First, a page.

Sun firstly showed us the half lotus position. Sitting down I crossed my legs, placing the sole of my left foot against the inside of my right knee. With my hands I formed a circle on my lap, the left palm covering my the fingers of my right hand and my thumbs slightly touching.

He then showed us the different movements with our hands, all done very slowly, which I followed whilst breathing deeply.

Once we had mastered the basics of meditation, it was time for the sunmudo training. We began by firstly walking round in a circle on all fours, which was then followed by kicking as high as we could with both the left and right legs.

After this we practiced some basic sunmudo moves that involved kicking and punching in the air, sometimes at the same time, which required some extremely good balancing skills. Fortunately I didn't completely embarrass myself and managed to maintain my equilibrium for much of the time.

'Very good for a first try. You will be a sunmudo master in no time', said Sun.

I appreciated his comments, although I did take them with a slight pinch of salt.

After the sunmudo training, we rejoined the main group and gathered round in a circle for Seon meditation. I had read in the literature before coming that apparently if you fall asleep, someone comes up to you and pokes you in the back with a stick. Fortunately I managed to avoid dozing off and thus avoided any unwanted prodding sensations in my back, despite feeling incredibly relaxed whilst doing the meditation and maybe even a little bit drowsy.

Once the meditation was finished at nine thirty, we all made our way back to our rooms, whereupon it was lights off almost immediately, to make sure of a good nights sleep for the early start the next day.

Just after four o'clock the next morning I was awoken by the sound by a Buddhist monk walking around the temple grounds hitting a wooden block, known as a moktak. After getting ready I made my way up towards the main hall of the temple.

The ceiling of the temple was lined with pink lotus lanterns from one end of the room to the other and on the walls were pictures of various Buddhist deities. Once again we did 108 bows, which were followed the reading of Buddhist scriptures and then meditation.

Then we went outside to a hill, where we formed a circle around a pagoda for walking meditation, to give us time to reflect and prepare for the coming day. In complete silence we walked around it, five metres apart in single file and then down to the Il-Ju Gate at the front of the temple and then back, which took about 20 minutes.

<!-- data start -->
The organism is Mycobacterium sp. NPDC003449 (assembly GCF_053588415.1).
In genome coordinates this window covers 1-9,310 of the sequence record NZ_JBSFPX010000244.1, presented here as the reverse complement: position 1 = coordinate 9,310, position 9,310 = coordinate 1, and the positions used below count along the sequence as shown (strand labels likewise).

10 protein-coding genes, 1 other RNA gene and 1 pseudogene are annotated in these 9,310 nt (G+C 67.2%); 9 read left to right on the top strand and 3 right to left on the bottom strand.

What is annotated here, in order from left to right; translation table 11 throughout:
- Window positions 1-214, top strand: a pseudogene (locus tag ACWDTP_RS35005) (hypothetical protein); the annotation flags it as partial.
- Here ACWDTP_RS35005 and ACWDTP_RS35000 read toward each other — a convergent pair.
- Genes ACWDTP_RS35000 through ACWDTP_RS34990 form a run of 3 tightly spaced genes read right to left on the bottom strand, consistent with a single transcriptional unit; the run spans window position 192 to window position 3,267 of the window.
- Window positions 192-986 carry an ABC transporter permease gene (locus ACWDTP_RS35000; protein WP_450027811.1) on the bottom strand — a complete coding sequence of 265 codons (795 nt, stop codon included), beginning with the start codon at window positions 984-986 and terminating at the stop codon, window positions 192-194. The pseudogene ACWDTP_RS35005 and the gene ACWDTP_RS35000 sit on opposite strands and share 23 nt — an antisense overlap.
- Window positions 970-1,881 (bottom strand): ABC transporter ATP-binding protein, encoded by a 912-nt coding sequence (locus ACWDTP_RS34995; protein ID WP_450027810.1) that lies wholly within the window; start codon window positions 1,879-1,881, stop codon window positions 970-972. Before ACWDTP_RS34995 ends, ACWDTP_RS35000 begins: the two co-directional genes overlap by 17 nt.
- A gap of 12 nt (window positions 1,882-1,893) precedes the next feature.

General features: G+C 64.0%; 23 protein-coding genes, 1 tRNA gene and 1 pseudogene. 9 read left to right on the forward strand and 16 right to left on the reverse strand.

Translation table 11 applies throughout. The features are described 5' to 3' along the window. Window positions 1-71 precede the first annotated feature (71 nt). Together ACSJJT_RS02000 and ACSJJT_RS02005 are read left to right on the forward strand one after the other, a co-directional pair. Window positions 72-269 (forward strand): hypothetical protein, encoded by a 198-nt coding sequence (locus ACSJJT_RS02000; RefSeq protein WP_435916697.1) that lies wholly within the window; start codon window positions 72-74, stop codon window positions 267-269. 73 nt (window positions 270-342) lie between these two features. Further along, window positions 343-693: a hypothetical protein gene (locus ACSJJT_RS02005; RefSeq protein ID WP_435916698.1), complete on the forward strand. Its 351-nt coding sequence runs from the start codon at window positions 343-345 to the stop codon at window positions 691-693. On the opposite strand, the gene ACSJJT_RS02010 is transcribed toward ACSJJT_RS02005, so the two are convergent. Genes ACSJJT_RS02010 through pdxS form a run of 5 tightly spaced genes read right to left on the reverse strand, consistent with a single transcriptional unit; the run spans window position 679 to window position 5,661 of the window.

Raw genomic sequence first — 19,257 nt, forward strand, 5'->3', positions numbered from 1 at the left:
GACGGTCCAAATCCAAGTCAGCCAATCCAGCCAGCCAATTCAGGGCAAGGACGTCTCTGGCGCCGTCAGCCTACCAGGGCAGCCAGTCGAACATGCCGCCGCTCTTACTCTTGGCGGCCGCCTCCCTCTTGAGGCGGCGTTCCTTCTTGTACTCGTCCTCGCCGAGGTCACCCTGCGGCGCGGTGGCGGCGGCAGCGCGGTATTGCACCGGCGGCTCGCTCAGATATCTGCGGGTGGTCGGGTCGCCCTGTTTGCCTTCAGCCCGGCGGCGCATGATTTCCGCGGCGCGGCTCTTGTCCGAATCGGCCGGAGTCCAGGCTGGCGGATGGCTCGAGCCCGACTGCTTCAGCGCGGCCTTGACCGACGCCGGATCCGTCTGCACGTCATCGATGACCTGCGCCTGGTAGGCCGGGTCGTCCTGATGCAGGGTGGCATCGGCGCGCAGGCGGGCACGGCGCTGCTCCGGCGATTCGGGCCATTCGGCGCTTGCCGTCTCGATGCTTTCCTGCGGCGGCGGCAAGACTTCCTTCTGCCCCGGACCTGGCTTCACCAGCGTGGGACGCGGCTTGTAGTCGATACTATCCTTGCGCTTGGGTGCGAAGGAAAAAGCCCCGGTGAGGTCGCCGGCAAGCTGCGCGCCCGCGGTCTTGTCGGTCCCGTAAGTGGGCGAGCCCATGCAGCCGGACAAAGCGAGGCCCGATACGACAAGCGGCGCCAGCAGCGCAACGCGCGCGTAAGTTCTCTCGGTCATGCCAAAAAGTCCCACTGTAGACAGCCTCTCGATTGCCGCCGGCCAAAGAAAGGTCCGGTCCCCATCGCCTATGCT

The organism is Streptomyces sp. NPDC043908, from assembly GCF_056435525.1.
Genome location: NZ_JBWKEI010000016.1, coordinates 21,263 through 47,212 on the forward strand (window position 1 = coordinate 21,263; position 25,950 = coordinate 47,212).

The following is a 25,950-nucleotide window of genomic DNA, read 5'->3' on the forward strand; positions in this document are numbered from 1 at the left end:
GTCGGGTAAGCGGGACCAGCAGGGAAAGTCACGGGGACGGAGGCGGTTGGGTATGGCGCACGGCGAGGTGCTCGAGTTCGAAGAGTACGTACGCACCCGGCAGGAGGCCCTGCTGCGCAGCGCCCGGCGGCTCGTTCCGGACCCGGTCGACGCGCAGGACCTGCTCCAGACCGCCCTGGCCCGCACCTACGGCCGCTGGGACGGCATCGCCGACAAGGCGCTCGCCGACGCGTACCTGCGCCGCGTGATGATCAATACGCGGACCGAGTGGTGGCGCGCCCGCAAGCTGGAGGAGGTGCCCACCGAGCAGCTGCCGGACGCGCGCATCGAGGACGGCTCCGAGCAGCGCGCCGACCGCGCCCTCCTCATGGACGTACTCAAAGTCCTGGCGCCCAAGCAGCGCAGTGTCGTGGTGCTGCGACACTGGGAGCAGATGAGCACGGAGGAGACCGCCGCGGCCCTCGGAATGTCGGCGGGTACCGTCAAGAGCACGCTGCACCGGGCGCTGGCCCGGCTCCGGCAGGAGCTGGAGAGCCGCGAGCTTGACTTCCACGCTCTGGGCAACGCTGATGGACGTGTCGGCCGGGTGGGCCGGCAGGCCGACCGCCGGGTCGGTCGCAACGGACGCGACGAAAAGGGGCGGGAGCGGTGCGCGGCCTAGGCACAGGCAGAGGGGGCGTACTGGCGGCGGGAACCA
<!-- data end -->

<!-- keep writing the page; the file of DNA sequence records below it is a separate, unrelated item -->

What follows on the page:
Once we had returned to the pagoda it was then time for the traditional morning Buddhist meal, known as Balwoo-gongyang.

I was extremely glad to back into the warm and once inside everyone sat along the edges of the dining area crossed legged, in the half lotus position, awaiting their rice and vegetables.

We were given four bowls all of which fitted into each other. The largest bowl was for rice and the others were for soup, side dishes and water. Performed in silence, the entire process is highly ritualized.

Everything must be eaten so that nothing is left, not even a grain of rice and the bowls must be cleaned with water which is then drunk, as nothing must be wasted. Once the meal is completed, everything is reassembled to as it was when first received and the chopsticks must be placed back in their cover, on top of the bowls along with the towl.

After the meal was the tea ceremony, which also gave us the opportunity to talk to Grandmaster Seol Jeog Un. Originally introduced from China, it is not as formal the one I experienced in Japan and also acts a means for Buddhist monks to reflect upon themselves, nature and the universe.

Sitting in a semi-circle around Grandmaster Seol Jeog Un, it proved to be very interesting and informative and I was surprised at how relaxed and open he was to everyone's questions.

He told us of how he was trained in traditional martial arts under the tutorage of the Venerable Yang-ik and that he attained enlightenment in 1975, at the Beomeosa Temple in Busan.

We also learned from him how he had first built a road and started renovating the temple during the 1980s, up until the present day. He also talked in depth about Buddhism in South Korea and how he enjoyed having people on the Temple stay programme, as it gave people the opportunity to learn more about the Buddhist way of life and Korean culture.

Just before it was time to go, we had the additional bonus of being able to watch a martial arts demonstration from different schools around Korea, who were visiting for the weekend. It was extremely enjoyable to see and I even had the opportunity to join in and practise the traditional Korean martial art of taekwondo, which helped provide a perfect end to the weekend. This proved to to be great fun, despite the language barrier and hopefully before my time here is over, I'll get to try it out again before I return to Britain in March.

Did I leave feeling more fulfilled and a step closer to enlightenment? Maybe not, but I left with a greater understanding of a religion I knew little about beforehand, as well as some wonderful memories, not to mention some extremely sore legs.

For all the photos click here.

1 comments:

Paul S. said...

Hi Steve,

If you're interested in Enlightenment, have a look at this page about Tathagata, the man who attained the perfect spiritual enlightenment in 1984.

He has been travelling the world endlessly since his enlightenment in order to teach people what he can see with his third eye (also known as the eye of wisdom), a small lump which developed on his forehead shortly after his enlightenment.

He's written articles on topics such as karma, destiny, happiness and peace, life, etc.. Reading his teachings I was really convinced that he is the one who has attained the supreme enlightenment. What do you think?

You can find his teachings & articles at this link, and he is also available for answering any people's questions.

Enlightenment

Paul